Afghanistan: Tanks, Bazaars and Wheelchair Basketball

Faizabad, Badakhshan province. On one side of the market square, people stream out of the mosque; on the other, they sell hair products to anyone and everyone. Women are covered in beautiful blue chadors, men in their picturesque pakols. Illustration by George Butler. Afghanistan, 2014.

The Darul Aman meaning 'abode of peace' abandoned since its destruction by the Mujhadeen in the early 1990's. The new government building now being built behind it. Illustration by George Butler. Afghanistan, 2014.

Cars rolled in and out of this exhaust pipe fitter in Herat, it could have been almost anywhere in the world. Illustration by George Butler. Afghanistan, 2014.

Men from Herat washing before they entered the Jama Masjid (Friday Mosque) for afternoon prayers. Illustration by George Butler. Afghanistan, 2014.

The ICRC run a wheelchair basketball teams for men and women in their programme. It is brilliantly competitive and a great spectators sport. Illustration by George Butler. Afghanistan, 2014.

You can buy a pigeon in Bird Street for $5. Sohrab was one of the many little boys selling birds in this extraordinary part of town. Illustration by George Butler. Afghanistan, 2014.

It will cost you 4000Af to buy an electric sewing machine off Hajji Mirwais in Herat. He says he sells about 300 a year. Illustration by George Butler. Afghanistan, 2014.

Eight years ago, I visited Afghanistan as a guest of the British army. For two weeks, I drew soldiers in the British camps in Helmand and Kabul. However, I was aware that, outside the foreign fortifications, ordinary life continued for most of the Afghan villagers. Towards the end of last year, I had a chance to go back and see this for myself.

While drawing the Chahar Suq bazaar, in the ancient western city of Herat, a wide variety of locals, young and old, gathered around to watch. A policeman aggressively cleared them away, his AK47 hung high around his neck. It turned out that watching a foreigner draw was too intriguing for the onlookers, despite the threat of a clip round the ear. After the policeman’s third attempt to clear the small crowd, a smile broke out on his face. He hurried back to his post, found an officer who spoke fluent English and, as so often happens in Afghanistan, returned with welcoming cups of tea.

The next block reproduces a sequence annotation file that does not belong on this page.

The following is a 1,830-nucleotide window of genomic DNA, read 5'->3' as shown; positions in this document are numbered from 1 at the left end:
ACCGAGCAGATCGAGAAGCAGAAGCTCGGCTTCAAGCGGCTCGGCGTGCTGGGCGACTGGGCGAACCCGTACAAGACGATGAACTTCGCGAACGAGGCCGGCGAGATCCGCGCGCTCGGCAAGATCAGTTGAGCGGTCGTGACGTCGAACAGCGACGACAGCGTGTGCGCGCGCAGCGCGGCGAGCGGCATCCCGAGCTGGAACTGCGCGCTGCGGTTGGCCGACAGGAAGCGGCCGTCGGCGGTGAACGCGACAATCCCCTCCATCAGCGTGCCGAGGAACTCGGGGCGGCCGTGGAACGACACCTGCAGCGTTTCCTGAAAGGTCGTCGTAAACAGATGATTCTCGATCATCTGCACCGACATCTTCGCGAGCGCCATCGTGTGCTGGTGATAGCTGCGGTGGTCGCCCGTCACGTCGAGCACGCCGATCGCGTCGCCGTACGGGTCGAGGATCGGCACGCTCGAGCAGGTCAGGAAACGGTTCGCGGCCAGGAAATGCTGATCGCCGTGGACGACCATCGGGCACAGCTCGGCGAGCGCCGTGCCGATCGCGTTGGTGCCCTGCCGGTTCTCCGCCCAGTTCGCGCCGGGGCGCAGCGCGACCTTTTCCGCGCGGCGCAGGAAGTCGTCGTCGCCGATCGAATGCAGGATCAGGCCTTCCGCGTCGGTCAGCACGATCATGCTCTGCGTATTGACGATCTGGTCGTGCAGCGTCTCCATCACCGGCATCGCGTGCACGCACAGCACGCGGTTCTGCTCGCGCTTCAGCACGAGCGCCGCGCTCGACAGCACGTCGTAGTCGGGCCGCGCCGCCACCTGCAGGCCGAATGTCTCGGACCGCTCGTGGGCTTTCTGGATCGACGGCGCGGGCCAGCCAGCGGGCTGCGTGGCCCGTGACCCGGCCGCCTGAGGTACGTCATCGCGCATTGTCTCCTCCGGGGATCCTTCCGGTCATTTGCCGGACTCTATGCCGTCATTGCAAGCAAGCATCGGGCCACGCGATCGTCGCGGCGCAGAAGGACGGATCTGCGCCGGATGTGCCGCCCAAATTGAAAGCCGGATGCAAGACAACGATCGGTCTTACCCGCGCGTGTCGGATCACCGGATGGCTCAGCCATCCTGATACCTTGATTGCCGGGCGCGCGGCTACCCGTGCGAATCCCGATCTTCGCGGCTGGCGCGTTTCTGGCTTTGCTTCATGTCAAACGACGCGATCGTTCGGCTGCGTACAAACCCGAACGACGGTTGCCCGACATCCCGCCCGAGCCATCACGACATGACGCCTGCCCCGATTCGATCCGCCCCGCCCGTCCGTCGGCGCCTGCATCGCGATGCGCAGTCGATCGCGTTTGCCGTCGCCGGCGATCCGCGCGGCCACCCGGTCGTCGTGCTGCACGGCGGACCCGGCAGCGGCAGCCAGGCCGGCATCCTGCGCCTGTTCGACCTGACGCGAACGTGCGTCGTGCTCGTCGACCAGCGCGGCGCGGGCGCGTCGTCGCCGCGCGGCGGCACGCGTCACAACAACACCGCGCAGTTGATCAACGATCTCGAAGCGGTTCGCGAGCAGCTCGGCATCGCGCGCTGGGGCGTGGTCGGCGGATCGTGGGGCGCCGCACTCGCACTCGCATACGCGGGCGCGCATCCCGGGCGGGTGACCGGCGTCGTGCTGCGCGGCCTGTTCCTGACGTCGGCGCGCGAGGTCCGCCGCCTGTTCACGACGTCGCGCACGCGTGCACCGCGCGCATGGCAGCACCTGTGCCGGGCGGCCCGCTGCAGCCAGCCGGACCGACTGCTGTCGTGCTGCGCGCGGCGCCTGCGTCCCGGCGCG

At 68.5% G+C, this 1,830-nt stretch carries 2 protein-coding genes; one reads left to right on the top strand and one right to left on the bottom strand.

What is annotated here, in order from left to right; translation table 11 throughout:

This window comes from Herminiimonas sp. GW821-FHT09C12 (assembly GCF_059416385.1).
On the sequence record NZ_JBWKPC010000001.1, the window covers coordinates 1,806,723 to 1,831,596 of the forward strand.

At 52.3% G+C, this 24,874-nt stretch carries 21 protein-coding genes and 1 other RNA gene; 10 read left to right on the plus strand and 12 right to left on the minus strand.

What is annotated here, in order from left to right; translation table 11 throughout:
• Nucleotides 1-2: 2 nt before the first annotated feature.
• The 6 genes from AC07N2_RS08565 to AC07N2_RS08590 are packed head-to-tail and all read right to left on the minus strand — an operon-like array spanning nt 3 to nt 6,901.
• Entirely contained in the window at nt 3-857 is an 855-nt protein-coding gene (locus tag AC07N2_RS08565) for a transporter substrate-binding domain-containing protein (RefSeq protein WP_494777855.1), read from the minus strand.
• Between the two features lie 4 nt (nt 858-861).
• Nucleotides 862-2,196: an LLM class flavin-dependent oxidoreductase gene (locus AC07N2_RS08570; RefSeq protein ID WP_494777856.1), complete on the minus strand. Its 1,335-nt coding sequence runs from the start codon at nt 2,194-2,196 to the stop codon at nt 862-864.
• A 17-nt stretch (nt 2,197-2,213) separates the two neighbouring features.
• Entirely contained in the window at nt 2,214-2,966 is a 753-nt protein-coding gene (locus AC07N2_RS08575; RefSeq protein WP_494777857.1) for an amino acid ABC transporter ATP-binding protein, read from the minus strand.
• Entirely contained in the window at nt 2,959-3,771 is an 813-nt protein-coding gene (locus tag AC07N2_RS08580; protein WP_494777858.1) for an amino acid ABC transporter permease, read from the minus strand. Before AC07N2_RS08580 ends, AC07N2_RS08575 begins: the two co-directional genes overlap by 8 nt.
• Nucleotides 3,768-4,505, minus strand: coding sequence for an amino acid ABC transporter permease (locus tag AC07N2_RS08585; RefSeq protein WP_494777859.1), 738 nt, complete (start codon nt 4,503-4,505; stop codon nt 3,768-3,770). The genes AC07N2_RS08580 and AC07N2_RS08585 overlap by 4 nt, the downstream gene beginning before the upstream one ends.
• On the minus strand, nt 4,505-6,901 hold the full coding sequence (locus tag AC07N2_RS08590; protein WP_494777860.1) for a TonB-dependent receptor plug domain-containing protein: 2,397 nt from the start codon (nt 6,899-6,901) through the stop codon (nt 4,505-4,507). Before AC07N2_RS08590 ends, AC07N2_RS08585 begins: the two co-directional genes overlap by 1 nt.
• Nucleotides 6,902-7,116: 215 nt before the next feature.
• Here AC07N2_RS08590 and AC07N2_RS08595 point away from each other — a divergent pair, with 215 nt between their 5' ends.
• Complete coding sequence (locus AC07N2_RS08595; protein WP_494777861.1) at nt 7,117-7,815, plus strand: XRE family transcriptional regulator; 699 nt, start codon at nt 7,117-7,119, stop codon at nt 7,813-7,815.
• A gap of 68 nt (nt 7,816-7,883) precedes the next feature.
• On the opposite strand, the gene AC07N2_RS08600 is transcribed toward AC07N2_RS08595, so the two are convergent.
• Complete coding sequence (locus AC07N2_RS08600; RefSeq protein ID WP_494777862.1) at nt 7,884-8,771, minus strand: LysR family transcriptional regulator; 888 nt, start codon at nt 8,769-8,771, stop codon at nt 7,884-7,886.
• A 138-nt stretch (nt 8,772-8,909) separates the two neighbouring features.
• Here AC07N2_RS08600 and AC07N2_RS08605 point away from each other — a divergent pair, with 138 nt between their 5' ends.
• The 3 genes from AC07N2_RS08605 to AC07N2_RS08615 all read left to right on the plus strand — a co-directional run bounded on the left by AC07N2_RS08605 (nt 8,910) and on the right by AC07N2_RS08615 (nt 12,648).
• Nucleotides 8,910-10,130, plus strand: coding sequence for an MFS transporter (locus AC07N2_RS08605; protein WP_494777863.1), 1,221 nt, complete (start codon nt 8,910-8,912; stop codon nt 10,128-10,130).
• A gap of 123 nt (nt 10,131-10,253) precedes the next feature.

A week earlier, I had been in the Worsaj valley in north-east Takhar province, drawing girls sitting their end-of-year exams. It reminded me of the gym hall where I had sat my own exams; as in England, the classrooms were too small for all the children. Here, however, they take exams outside, surrounded by the snow-capped foothills of the Hindu Kush. It was wonderful to see.

Over the next few weeks, I drew Faizabad market, the police station in Kabul’s District 10, a Red Cross (ICRC) prosthetic limb clinic and the scenes outside Herat’s blue mosque. I drew exhaust-pipe fitters and stovemakers, pigeon sellers and Hajji Mirwais, a sewing-machine vendor. Of course, this is a country where the British have had a mixed reception over the past 13 years, but not once was an unfriendly word directed my way.

That’s not to say I wasn’t aware of the situation that Afghanistan finds itself in today. Almost each day I spent in Kabul, there was an explosion or an attack from an armed group. But I soon realised that, despite the uncertainty and insecurity, the majority of Afghan life continues to be as close to normal as possible.

It was this Afghanistan that I found overwhelmingly inspirational to document. What saddened me was that so many of the articles and reports I read before I arrived – although consistently accurate in detail and honest in their approach – made me expect the worst. This was far from the case in the small parts of Afghanistan I saw, especially in the north and west, away from Helmand and other parts of the south and east, where most of the reports seen on our televisions in UK have come from.